At this point I realised that my depth was far behind me and receding fast. These people make socks out of their heads with no patterns.

    But help seemed at hand. A nice person came and sat on my other side, to welcome the hapless noob. It turned out later to be Jacqui, but I didn’t know this as I tried out my first question again. “It’s a bag. I’m going to felt it. It’s a Christmas present”.

    These people make socks out of their heads with no patterns and they felt stuff as Christmas presents and it’s MAY.

    As for my own knitting, I spent the entire two hours trying to cast on forty stitches. I failed utterly. I simply could not hit on the right number, though I must have cast on every other number between thirty and fifty. I was close to tears with shame, but then I took a deep breath and approached the problem rationally. If I had some way of marking every tenth or twentieth stitch, this would make the task easier. What I needed, of course, was a stitch marker or two, but I didn’t know that such things existed or what they were called, and I had heard of stitch holders.

    Sitting opposite me with an impressive toolkit was C., so I summoned up all my nerve and asked her if she could lend me a stitch holder. She looked at my few cast on stitches and said “A stitch holder? Are you sure?” “Yes, a stitch holder”, which I then sort of jammed in between cast on stitches (pointlessly – when I left, I still hadn’t managed the cast on).

    It’s a miracle I ever went back. But I did, and I got to be a rather better knitter, largely thanks to youse. Many of those scary expert knitters became dear friends. Thank you all. It’s been lovely.

  6. Nadine

    My first memory of This is Knit is back in Blackrock. I used to work around the corner from where the shop was opened and I remember seeing the big sign hanging at the entrance of Blackrock market. The idea of a yarn shop around the corner from my work really made me smile. When I looked at the opening hours I realised that it was Wednesday – and the shop was open! So I dashed in, heartpounding. That day I bought a pair of 4mm Addi Wooden needles (still have them), 2 balls of a very, I thought, Irish green Debbie Bliss yarn and I also purchased my copy of the Stitch’n Bitch book which still is my first source to consult for problem solving. And there began my knitting adventure as I always had to ask a family member to cast on stitch for me – now I taught myself, thanks to a little shop that opened 5 years ago in Blackrock. I dropped knitting for a while and got back into crochet – but now the knitting bug really has bitten me and I am about to finish a knitted dress.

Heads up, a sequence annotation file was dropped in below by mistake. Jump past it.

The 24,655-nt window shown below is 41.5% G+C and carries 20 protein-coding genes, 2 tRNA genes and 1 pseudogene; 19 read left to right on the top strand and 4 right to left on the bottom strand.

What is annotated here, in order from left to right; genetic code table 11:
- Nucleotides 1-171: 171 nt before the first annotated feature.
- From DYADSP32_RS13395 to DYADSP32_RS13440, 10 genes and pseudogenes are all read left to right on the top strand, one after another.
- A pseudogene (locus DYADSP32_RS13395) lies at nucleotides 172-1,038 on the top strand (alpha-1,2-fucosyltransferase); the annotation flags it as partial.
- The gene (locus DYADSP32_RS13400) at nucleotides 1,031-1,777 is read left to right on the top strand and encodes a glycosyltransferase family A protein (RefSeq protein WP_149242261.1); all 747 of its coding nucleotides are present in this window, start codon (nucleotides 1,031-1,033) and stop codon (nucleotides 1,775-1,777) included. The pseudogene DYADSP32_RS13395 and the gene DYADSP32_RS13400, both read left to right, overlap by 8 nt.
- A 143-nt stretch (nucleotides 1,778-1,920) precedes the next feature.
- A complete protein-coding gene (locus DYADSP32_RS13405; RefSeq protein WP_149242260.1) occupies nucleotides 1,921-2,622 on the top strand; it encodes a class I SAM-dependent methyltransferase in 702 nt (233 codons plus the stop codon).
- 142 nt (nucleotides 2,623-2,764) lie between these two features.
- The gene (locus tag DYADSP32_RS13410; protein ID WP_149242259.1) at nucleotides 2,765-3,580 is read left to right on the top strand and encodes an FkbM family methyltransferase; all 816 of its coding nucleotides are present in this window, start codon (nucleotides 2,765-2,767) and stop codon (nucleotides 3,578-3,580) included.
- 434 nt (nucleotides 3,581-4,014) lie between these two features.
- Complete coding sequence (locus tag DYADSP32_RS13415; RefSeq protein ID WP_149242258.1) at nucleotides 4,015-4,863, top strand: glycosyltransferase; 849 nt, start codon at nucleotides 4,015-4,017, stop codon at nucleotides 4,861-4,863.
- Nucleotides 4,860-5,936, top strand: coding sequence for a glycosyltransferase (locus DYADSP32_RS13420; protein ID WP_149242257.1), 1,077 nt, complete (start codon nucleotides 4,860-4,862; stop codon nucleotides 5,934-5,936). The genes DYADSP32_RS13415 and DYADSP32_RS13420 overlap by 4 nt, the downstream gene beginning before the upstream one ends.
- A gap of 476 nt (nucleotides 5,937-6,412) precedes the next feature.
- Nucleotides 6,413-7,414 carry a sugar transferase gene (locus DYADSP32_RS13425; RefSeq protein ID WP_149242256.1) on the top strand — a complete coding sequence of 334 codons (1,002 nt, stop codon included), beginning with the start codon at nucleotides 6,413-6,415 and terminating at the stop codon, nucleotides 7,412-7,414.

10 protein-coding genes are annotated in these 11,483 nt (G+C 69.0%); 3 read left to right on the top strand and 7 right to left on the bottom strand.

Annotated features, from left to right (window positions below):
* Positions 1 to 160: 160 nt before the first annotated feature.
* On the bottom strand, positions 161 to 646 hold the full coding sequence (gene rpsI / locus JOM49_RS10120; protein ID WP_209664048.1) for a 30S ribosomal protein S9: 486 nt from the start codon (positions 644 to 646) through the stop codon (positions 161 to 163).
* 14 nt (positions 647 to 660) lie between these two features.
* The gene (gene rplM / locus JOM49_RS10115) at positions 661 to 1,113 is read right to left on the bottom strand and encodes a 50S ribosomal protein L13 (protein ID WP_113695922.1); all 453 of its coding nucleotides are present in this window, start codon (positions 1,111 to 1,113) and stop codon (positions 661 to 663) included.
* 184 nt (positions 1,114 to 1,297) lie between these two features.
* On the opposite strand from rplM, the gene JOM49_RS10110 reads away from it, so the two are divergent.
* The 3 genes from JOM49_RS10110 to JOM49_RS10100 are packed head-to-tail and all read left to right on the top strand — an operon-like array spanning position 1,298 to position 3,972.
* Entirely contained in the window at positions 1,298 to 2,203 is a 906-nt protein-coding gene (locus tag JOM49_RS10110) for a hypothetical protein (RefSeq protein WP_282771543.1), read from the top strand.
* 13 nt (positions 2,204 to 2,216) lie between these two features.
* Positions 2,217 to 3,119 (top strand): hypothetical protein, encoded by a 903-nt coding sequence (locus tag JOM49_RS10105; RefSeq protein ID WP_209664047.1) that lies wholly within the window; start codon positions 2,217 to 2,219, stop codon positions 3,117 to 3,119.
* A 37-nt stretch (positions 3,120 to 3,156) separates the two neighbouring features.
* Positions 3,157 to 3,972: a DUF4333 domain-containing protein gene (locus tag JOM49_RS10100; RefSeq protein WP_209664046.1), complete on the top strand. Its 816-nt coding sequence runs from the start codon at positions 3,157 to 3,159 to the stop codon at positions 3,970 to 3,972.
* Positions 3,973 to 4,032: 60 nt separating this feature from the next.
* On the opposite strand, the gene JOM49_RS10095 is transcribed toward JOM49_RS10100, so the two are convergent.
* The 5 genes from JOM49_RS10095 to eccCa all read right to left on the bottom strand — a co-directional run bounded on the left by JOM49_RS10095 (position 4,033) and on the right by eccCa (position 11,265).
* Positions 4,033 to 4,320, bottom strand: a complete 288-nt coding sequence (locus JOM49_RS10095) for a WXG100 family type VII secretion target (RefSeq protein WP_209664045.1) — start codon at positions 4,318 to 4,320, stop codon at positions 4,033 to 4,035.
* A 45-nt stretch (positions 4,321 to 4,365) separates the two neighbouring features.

Thanks for getting me back into a crafty habit and all the best on your 5th Year Anniversary.

  7. Emma

    Congratulations on an amazing journey in just five years! My first visit to This Is Knit was to the booth in the market – I was just learning to drive and I think I bounced off every kerb between Rathmines and Blackrock. I think I’d come across you online and I was so excited to get out there in person just to see and feel the yarn – or ‘wool’ as I would have called it indiscriminately then 🙂 I took many classes in your later shop in Blackrock – lace, socks, edgings – which broadened and improved my skills no end, and I was so delighted when you moved to, and then expanded, in Powerscourt. You, and all your staff, have always been so helpful, so encouraging and so inspiring – thanks to you, I’ve twice knit my way through morning sickness and had two woollen-clad babies to prove it! I don’t get in often these days but it’s so reassuring to know that you and your shop are there, full of beautiful, soft, bright, squishable things. Here’s to many years more!